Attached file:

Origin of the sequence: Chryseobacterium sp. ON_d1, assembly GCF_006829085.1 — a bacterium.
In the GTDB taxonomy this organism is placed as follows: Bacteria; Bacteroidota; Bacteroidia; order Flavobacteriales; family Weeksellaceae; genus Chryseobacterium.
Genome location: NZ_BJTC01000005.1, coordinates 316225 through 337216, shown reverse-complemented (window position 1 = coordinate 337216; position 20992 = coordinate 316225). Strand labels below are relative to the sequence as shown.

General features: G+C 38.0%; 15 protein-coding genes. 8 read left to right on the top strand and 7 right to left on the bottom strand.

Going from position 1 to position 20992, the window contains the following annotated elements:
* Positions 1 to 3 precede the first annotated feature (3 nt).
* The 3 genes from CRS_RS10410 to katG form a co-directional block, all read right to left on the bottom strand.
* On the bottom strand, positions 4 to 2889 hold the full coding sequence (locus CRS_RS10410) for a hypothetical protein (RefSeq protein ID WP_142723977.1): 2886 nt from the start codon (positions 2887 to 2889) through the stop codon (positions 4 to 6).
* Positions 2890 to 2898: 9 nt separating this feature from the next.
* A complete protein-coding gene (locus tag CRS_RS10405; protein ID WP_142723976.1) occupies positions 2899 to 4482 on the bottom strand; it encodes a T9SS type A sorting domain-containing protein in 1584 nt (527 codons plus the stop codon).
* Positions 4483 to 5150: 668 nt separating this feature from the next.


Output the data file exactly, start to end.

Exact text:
Origin of the sequence: Chryseobacterium sp. ON_d1, assembly GCF_006829085.1 — a bacterium.
In the GTDB taxonomy this organism is placed as follows: Bacteria; Bacteroidota; Bacteroidia; order Flavobacteriales; family Weeksellaceae; genus Chryseobacterium.
Genome location: NZ_BJTC01000005.1, coordinates 316225 through 337216, shown reverse-complemented (window position 1 = coordinate 337216; position 20992 = coordinate 316225). Strand labels below are relative to the sequence as shown.

General features: G+C 38.0%; 15 protein-coding genes. 8 read left to right on the top strand and 7 right to left on the bottom strand.

Going from position 1 to position 20992, the window contains the following annotated elements:
* Positions 1 to 3 precede the first annotated feature (3 nt).
* The 3 genes from CRS_RS10410 to katG form a co-directional block, all read right to left on the bottom strand.
* On the bottom strand, positions 4 to 2889 hold the full coding sequence (locus CRS_RS10410) for a hypothetical protein (RefSeq protein ID WP_142723977.1): 2886 nt from the start codon (positions 2887 to 2889) through the stop codon (positions 4 to 6).
* Positions 2890 to 2898: 9 nt separating this feature from the next.
* A complete protein-coding gene (locus tag CRS_RS10405; protein ID WP_142723976.1) occupies positions 2899 to 4482 on the bottom strand; it encodes a T9SS type A sorting domain-containing protein in 1584 nt (527 codons plus the stop codon).
* Positions 4483 to 5150: 668 nt separating this feature from the next.